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How insurance software firm RDT sees the future of insurance

Redefining Tomorrow: RDT and the future of insurance

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“Today’s technology can turn information into meaningful insights about customers and risks.”

The rise of insurtech is reflected in the amount of column inches devoted to new technology and its power to transform one of our most conservative industries. Not known for innovation, insurance is slow moving, labour intensive, bound by tradition and convention. But if the current media focus on disruption is anything to go by, insurance is on the threshold of big changes and is ready to embrace a digital future.

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But who will help to make this happen, and how will insurers stay ahead of the growing wave of technology startups and challenger brands? The debate was joined in last month’s Raconteur Insurance supplement*, distributed with The Times, which provided a snapshot of the issues and players in a changing industry. In this article we comment on some of the trends covered in the supplement, and provide RDT’s vision for the future.

A key theme of the editorial was that although there is a wealth of data available, both structured and unstructured, and a host of digital resources and analytical tools that promise to turn straw into gold, insurers are struggling to find their way – a fact underlined by recent PwC research that found that while 74 per cent of insurers believe their business is at risk of disruption, 32 per cent are not yet engaging with technology firms on any level.

For insurers, the devil has always been in the detail. Reliable, dependable Information is the lifeblood of profitable underwriting, and today’s technology can turn information into meaningful insights about customers and risks, which can boost the bottom line and increase customer loyalty. But how do you apply technology? How do you build a digital insurance business that puts you in control of distribution and provides a level of risk management that was previously not possible?

Some insurers (the 32 per cent identified by PwC) still cling to traditional business models. Perhaps this is because they are yet to be convinced by big data and the internet of things, but more likely because they don’t have the skills to take the first step. Others, especially larger carriers, are focusing on their own incubators and accelerators. And then there is the growing breed of standalones – ambitious startups funded by venture capitalists and now competing with incumbent insurers. Among the examples quoted were Lemonade, which has secured $13million from investors, and Friendsurance.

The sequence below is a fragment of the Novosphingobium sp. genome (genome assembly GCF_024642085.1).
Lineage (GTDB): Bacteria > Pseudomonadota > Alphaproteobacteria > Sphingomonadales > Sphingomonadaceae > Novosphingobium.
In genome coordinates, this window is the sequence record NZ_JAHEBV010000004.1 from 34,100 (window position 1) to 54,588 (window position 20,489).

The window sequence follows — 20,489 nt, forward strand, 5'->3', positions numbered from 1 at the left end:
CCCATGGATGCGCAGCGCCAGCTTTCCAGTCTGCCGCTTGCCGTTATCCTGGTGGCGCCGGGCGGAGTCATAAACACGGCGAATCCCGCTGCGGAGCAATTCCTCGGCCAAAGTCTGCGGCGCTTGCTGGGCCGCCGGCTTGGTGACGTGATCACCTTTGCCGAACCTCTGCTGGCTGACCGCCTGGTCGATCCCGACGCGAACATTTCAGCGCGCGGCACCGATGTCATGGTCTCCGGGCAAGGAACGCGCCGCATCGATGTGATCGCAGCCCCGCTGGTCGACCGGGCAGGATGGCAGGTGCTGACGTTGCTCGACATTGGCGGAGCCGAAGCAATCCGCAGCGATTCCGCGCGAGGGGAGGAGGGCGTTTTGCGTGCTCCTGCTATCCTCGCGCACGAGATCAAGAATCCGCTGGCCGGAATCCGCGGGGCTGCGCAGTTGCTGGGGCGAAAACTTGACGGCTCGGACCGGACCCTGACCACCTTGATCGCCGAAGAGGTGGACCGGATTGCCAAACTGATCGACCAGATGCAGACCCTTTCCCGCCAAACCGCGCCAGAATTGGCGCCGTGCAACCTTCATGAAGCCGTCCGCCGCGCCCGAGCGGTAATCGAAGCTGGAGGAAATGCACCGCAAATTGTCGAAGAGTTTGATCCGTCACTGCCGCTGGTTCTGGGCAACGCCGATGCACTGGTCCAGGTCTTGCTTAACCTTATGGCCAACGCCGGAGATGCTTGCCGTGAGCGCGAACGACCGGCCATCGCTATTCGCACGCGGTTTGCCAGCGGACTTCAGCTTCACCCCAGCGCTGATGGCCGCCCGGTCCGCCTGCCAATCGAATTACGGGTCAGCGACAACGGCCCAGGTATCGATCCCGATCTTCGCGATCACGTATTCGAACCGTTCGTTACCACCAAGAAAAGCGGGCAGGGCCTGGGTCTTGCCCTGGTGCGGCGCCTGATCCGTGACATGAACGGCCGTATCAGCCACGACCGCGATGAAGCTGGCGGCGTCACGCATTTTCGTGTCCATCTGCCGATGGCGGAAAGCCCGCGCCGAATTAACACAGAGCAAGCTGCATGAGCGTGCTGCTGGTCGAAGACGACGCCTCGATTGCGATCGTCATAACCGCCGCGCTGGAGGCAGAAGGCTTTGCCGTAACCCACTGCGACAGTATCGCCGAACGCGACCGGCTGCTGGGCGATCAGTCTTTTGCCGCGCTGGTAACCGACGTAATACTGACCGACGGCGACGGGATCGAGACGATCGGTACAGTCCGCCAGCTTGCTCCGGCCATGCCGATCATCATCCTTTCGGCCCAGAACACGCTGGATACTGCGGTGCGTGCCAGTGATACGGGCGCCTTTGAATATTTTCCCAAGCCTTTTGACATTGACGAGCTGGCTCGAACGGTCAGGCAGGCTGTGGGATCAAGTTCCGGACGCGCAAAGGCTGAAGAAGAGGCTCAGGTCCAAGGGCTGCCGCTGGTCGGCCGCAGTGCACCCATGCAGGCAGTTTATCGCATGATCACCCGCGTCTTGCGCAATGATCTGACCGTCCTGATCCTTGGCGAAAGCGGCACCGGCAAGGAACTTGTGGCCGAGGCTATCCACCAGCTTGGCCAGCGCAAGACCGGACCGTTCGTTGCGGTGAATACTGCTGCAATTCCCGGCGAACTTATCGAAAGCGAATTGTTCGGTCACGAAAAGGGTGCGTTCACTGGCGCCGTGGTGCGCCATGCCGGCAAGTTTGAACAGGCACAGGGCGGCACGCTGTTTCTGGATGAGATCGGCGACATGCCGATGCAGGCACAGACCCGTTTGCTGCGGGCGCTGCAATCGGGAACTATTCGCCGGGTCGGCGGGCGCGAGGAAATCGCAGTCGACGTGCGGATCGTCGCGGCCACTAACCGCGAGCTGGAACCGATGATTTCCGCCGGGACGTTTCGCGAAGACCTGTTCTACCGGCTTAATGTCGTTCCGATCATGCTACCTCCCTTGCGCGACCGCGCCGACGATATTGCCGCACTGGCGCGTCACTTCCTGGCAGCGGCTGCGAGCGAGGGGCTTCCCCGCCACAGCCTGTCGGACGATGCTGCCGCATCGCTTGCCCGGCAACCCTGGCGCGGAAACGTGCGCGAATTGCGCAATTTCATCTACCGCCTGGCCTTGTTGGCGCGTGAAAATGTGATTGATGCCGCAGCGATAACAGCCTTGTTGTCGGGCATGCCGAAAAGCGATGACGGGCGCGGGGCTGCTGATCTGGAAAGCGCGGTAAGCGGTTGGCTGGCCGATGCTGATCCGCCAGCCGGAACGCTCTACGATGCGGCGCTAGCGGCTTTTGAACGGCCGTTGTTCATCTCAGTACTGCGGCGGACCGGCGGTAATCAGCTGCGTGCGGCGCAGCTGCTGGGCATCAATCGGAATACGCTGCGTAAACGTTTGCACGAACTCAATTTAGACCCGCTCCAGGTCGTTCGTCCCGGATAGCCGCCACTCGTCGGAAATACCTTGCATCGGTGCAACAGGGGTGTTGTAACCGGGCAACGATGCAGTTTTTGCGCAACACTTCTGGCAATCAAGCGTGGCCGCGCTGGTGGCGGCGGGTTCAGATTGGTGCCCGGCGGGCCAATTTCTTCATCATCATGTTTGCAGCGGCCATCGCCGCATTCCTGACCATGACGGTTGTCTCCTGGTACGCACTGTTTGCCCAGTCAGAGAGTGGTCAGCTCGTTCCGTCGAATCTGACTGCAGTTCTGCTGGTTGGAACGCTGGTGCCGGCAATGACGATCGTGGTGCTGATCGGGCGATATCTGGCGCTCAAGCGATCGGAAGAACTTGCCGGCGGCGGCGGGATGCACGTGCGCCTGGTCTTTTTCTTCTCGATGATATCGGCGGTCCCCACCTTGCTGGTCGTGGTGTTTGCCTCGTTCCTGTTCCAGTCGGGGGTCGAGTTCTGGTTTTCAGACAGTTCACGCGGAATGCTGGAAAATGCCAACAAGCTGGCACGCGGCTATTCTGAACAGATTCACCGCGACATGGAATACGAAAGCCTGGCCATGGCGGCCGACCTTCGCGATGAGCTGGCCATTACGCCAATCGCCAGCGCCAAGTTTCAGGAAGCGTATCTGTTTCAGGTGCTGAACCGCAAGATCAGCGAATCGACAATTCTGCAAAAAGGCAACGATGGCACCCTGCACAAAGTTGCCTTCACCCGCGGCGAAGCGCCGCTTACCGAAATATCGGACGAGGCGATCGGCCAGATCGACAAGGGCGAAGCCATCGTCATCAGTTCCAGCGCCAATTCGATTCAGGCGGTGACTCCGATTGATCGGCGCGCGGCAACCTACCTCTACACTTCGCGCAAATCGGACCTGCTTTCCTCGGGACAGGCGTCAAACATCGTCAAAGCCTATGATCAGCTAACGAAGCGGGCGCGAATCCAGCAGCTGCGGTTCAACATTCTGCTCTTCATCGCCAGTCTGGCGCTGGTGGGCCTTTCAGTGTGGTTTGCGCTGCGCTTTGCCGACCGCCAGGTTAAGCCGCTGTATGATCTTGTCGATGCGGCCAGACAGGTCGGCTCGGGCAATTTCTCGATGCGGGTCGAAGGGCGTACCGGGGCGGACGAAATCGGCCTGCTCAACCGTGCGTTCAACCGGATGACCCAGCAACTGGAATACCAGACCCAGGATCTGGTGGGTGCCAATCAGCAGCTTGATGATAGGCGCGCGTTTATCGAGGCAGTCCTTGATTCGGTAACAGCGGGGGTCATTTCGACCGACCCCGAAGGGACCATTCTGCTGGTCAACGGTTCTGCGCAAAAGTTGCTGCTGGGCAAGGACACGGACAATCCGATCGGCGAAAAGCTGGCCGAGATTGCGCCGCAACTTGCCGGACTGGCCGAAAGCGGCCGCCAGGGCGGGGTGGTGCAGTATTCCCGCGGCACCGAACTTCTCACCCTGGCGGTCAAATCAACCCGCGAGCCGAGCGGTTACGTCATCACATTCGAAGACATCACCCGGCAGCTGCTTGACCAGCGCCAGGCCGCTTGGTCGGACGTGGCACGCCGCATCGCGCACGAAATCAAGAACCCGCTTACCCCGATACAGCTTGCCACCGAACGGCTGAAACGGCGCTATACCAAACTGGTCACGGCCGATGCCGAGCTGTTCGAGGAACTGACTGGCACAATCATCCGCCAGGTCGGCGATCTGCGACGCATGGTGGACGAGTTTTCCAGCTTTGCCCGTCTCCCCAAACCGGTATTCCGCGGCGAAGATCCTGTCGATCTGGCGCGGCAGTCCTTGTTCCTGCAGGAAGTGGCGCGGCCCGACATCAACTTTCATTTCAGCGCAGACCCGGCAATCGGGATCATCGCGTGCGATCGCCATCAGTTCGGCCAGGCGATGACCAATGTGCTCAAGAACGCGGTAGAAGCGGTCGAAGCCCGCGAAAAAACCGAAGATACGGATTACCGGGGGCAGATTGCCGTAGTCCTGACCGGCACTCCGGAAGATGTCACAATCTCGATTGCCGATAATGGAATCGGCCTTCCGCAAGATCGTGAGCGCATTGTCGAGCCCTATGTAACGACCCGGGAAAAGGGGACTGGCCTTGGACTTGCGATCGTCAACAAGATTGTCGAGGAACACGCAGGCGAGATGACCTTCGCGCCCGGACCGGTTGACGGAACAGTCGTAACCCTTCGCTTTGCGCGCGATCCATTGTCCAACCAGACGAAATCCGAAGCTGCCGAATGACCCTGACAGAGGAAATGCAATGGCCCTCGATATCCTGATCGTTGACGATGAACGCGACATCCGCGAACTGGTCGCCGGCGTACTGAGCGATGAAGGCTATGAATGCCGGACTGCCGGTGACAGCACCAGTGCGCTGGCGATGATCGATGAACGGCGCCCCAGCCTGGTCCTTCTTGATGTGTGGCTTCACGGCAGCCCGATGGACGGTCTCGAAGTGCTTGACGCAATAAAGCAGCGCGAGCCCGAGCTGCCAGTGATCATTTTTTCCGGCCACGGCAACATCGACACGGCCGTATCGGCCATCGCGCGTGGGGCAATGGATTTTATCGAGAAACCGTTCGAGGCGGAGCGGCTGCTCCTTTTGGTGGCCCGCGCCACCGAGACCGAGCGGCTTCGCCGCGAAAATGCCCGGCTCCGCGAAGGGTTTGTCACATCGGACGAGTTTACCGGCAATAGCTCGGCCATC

If established players are to succeed in an increasingly digital market, they need to be confident and assured innovators. And the best way to innovate successfully is to form partnerships with experienced insurance specialists – not the hopeful and hungry startups or the many financial services providers who are keen to push their fintech offerings in the insurance space. Instead insurers need technology partners who are industry natives, companies that understand the business from the inside and can provide insurtech that is grounded in a deep knowledge of the entire insurance cycle.

RDT is just such a company. It has been providing insurance systems and solutions for more than 25 years, and pioneered many of the technologies that are now standard. For example, in the 1990s it created the first website that allowed real-time purchase of motor insurance. More recently, RDT’s data orchestration platform Equator was the first truly centralised rating product to enable real-time manipulation of rates based on data enrichment.

RDT is a proven insurtech specialist with roots formed long before the internet boom. It has grown up with the technology revolution and worked closely with many of the leading insurance brands. Collaboration combined with inside knowledge is what makes it different, and its products are developed in an agile software environment that brings it even closer to its customers. This can be seen in its collaboration with Markerstudy which led to the creation of Equator. Within 18 months of launching Equator, Markerstudy doubled its number of policies, reduced its loss ratio by 3.5 per cent and cut application fraud by 80 per cent.

If there’s one thing the Raconteur supplement demonstrates clearly, it’s that the insurtech field is not short of players and industry-changing ideas. Agile startups, venture capitalists, fintech vendors selling their wares in a new marketplace, blockchain, telematics, artificial intelligence – these are just some of the strands shaping the future of insurance. And into this mix RDT provides one of the strongest and most reliable platforms to build a truly innovative digital business.